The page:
Just how well supplied with paved roads of excellence is the East, and how inadequately the West, is perhaps better shown if we enlarge our inquiry beyond the scope of the roads over which the author of ‘Sagebrush Rule’ happened to travel to the entire road system of some one of these states, when compared with that of typical Eastern states. Idaho is here selected because the writer, though it is not his fortune to incur the reproach of living within any one of these ‘rotten boroughs,’ does live closest to Idaho, and is more familiar with her energetic efforts to build up her highway system.

From the latest official publication covering highway costs for the year 1929 (U. S. Statistical Abstract, 1931), we learn that in that year Idaho raised from her own people and spent for road purposes alone $9,434,000, or in excess of twenty-one dollars for every man, woman, and child within her borders.

If the reader of ‘Sagebrush Rule’ gained the impression that these ‘rotten boroughs’ rely ‘largely’ on Federal aid for their roads, it will come as a surprise to learn that to this sum the Federal Government added $478,000, or five cents for every dollar that Idaho herself spent. One might also be excused if he supposed, from reading that article, that New York and her sister states of the East had no Federal aid for their highways, while these unworthy sons of the sagebrush, who, according to Mr. Knollenberg, rule the more populous states of the East, took it all!

When we are looking for an effective contrast with Idaho’s Federal aid, let us not stop until we have gone east of New York. The State of Vermont, with its population of 360,000, is fairly comparable with Idaho, which has just under 450,000. In this same year of 1929, Vermont received from Federal aid for her roads the sum of $2,041,000, or more than four times as much as did Idaho, with its greater population and its vastly greater area. While Idaho was receiving in Federal aid five cents for every dollar that she spent on roads, Vermont was receiving seventeen cents for every dollar that she spent.

Perhaps there are exceptional reasons why Vermont does so well. Possibly her close association with the great and powerful State of New York has something to do with it. But, if this be not the case, if such a result follows from ‘sagebrush rule,’then the people of Vermont, at least, ought to be content, however sad and sorry Mr. Knollenberg may be.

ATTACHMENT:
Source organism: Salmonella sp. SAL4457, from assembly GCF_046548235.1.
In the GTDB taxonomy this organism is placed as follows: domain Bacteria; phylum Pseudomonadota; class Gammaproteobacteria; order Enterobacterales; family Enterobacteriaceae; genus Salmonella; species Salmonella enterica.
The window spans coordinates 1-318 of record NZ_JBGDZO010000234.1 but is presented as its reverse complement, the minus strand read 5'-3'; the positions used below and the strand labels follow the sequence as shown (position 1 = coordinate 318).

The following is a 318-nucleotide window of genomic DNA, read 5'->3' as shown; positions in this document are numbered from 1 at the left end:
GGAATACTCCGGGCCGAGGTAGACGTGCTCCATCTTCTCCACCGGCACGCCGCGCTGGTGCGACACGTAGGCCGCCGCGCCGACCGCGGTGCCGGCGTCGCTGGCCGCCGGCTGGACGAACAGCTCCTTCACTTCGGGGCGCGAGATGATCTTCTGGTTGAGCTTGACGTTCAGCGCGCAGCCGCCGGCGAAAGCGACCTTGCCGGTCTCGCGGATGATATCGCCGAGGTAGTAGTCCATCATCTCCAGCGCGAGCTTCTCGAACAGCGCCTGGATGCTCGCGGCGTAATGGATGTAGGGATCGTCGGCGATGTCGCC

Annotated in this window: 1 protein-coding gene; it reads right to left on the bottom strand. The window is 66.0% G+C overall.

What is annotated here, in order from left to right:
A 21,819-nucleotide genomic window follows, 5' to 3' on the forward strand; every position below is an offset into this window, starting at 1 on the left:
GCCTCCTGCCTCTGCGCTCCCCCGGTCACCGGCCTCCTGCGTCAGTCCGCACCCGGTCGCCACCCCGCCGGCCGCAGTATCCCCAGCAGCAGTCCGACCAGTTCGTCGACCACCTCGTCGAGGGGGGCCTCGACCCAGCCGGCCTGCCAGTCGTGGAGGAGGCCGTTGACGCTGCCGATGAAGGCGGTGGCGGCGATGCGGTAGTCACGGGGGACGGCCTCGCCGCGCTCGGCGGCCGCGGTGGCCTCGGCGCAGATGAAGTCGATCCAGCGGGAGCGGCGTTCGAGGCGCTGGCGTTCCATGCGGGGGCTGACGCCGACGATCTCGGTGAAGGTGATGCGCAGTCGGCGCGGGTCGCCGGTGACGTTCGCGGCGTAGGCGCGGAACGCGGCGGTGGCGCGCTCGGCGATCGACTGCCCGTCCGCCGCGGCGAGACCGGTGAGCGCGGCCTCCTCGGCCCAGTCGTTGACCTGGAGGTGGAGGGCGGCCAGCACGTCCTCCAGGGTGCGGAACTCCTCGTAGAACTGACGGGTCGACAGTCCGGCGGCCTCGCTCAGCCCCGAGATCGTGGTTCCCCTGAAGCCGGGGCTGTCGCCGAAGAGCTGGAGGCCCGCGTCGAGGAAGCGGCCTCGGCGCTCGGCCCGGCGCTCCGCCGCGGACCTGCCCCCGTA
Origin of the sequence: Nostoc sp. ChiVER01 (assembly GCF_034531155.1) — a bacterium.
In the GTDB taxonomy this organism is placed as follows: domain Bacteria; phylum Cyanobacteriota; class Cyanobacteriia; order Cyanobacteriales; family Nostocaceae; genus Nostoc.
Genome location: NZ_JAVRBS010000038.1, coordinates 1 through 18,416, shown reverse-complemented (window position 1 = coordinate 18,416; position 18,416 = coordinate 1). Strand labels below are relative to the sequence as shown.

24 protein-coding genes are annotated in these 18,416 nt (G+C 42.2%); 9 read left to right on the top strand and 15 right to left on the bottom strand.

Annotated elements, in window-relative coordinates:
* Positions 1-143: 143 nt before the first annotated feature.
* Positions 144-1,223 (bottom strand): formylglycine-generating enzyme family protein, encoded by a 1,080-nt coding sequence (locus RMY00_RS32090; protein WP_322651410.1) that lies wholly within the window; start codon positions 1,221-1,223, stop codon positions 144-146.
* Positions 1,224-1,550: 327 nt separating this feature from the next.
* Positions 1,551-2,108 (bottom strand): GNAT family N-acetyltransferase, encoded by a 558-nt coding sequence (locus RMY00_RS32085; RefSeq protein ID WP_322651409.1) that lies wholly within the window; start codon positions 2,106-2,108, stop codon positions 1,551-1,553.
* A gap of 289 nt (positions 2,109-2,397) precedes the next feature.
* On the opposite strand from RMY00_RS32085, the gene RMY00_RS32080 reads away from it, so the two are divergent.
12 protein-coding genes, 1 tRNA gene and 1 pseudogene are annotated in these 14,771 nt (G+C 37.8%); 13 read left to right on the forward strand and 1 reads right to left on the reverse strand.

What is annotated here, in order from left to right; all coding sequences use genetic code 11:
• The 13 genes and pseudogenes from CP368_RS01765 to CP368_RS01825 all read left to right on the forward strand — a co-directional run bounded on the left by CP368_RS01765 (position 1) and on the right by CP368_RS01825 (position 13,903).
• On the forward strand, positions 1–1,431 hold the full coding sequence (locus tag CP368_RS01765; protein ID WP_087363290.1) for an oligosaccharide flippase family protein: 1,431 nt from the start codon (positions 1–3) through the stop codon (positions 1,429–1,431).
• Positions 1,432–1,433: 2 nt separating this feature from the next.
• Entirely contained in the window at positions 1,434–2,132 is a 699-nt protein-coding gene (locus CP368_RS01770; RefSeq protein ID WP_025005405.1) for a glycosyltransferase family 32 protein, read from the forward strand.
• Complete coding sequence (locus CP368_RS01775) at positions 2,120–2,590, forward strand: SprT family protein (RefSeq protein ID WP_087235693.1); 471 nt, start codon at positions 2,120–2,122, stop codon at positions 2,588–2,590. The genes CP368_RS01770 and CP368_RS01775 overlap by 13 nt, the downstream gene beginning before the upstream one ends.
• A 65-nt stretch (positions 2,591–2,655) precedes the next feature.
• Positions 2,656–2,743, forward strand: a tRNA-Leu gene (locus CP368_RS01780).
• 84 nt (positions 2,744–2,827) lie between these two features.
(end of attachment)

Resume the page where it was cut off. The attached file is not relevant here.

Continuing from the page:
Naturally the comparison of Idaho’s meagre tax income resources with the wealthiest of our states will be most to Idaho’s disadvantage. Just how does Federal aid treat New York State? From the same authority we learn that in 1929 New York spent on her roads the sum of $111,034,000, and received in addition as Federal aid for that purpose the sum of $3,630,000, or nearly eight times as much as did Idaho, although Idaho is nearly twice the size of New York.

The huge sum thus annually spent by New York on her roads does indeed dwarf the $9,434,000 per annum that Idaho can afford to spend. But so rich and populous is New York that it is enabled to raise this sum with only a two-cent gasoline tax, and without borrowing a dollar. To raise its $9,434,000, Idaho was obliged to impose a five-cent gasoline tax, and to borrow nearly a million dollars.

If New York so acutely needs more good roads that any citizen of hers must deplore the few crumbs of Federal aid that go to the roads of Idaho, would it not be in order for New York, in consideration of her great wealth, to come a little nearer to Idaho’s road-tax burdens? An extra cent on New York’s gas tax would annually give her many times the total of Federal aid for Idaho or any of her sister ‘sagebrush states.’

To the Westerner who observes the scanty population of Idaho struggling so manfully with the huge and manifold problems involved in the development of a new country that has not had time to inherit from earlier generations, as New York State does, a rich supply of educational institutions, public buildings, and improvements, it is a matter of wonder that anyone can be found to look with a critical eye upon their scanty Federal aid. To justify such an attitude, New York must indeed need very badly Idaho’s ‘one ewe lamb.’

That raises the question: Just how badly off is New York for good roads when compared with Idaho and her sisters of the ‘sagebrush’? Again, our Federal statistician has the answer. From this source we learn that New York’s state highway system comprises some 14,000 miles, and of this not less than five sixths is constructed of macadam or better, of which over 5000 miles is of the best and most expensive type of pavement.